Mobile phone is slightly expensive. A prepaid phone (including secondhand handset) would cost you Rs. 400/- ($10) per month whereas a new postpaid phone would cost you approx. Rs. 800/- ($20) per month for their services. International calling cards are cheaper. For Rs. 800/-  ($20) you would get approx 300 minutes. And a VOIP service would cost you Rs. 800/- ($20) for 1000 minutes.

Internet is cheaper, much much cheaper than India. For Rs. 1600/- ($40) per month you get unlimited download and crazy speed.

Electricity, Gas, Heater, Water etc is equivalent or may be cheaper than Mumbai. It would come down to Rs. 1500-1600 ($40) per month depending upon the usage. But during winter the bill shoots up to almost Rs. 4000/- ($100) per month if you use the heater a lot.

Fitness is free if you get up early in the morning and go running to parks or go for hiking on weekends. Some parks have machines for workout which can be used for free. But if you have to join some Gym / Sauna then it might workout a bit expensive than Mumbai.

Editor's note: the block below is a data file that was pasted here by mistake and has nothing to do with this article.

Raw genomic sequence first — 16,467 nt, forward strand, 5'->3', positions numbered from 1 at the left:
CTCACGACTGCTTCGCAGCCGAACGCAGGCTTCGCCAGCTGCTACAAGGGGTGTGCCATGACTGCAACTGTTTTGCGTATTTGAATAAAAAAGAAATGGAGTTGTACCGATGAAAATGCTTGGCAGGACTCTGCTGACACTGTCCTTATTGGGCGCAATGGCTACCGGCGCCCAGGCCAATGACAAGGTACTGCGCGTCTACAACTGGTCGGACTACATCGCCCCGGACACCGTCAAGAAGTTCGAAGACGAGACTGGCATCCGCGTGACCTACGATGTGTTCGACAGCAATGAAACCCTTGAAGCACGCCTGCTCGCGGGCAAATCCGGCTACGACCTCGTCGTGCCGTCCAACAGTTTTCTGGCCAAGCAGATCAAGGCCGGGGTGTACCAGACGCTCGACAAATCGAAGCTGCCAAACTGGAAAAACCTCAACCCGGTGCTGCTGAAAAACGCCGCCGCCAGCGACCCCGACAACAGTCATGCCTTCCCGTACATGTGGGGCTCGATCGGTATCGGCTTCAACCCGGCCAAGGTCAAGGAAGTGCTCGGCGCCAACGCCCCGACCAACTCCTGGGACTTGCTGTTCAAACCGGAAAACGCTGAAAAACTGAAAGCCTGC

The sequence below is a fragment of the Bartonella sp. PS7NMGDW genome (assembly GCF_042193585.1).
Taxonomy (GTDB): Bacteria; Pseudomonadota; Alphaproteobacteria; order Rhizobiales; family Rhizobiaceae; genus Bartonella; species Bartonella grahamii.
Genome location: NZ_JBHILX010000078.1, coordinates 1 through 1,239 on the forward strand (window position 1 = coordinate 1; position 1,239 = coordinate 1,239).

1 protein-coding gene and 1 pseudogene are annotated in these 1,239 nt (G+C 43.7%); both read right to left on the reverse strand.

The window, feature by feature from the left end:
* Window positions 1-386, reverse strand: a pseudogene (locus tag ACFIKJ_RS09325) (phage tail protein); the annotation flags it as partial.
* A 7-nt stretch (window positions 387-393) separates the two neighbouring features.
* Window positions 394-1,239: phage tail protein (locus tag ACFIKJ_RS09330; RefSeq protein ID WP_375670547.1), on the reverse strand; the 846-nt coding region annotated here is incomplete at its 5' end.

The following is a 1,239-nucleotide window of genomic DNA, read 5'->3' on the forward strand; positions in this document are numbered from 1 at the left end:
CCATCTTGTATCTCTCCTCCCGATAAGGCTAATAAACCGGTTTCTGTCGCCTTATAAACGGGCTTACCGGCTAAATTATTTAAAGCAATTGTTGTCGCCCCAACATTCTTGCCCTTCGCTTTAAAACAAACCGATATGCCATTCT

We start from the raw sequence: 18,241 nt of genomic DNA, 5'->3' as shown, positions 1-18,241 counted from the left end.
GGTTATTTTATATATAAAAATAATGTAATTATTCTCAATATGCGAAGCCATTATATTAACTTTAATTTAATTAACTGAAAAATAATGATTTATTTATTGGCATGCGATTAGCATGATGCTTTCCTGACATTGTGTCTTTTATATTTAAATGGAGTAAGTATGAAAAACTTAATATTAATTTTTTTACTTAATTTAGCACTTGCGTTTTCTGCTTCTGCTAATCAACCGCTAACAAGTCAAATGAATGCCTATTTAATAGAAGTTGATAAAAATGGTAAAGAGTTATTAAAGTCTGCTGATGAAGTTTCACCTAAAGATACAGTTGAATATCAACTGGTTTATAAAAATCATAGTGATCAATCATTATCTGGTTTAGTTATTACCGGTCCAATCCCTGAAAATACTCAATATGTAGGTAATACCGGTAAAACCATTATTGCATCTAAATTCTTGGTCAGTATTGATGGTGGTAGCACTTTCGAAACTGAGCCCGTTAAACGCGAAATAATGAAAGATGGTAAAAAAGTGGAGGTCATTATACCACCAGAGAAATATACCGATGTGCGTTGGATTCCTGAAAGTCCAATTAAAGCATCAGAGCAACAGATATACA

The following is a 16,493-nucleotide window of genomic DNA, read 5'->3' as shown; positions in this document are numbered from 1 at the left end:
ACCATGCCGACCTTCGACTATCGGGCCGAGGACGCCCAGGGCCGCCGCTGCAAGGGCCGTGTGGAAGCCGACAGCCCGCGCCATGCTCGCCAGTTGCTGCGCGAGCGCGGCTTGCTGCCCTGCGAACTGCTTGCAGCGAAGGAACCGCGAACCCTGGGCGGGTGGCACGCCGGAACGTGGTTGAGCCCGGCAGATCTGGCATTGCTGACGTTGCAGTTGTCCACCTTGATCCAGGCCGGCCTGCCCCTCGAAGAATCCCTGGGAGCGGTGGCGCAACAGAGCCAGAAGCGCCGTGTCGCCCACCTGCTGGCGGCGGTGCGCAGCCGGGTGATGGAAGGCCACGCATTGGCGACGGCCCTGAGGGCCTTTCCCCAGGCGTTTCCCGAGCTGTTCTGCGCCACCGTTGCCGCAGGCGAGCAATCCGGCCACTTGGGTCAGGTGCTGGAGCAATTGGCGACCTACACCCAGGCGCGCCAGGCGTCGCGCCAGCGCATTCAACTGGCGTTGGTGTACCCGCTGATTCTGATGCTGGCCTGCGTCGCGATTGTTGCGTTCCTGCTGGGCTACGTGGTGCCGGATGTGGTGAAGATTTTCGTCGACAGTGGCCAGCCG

Haircut, would cost around Rs. 300 – Rs. 400 ($7-$10) for men and Rs. 400 – Rs. 600 ($10 – $15) for women.

Maids are appointed by hour. And they do all household cleaning, ironing etc. in that hour. For an hour of services they charge around Rs. 400 ($10) so instead of calling them everyday people call maids once a week. For detailed information on Maid Service you can check this article on KMK’s blog.

Entertainment can be expensive depending upon where you want to go. A movie ticket would cost you Rs. 350/- ($10) per head. And popcorn and all would cost you somewhere between 100-200 rs ($2-$5). Parks are mostly free but some might charge you for the entry if it is well maintained. Art galleries and museums would charge you some entry fee.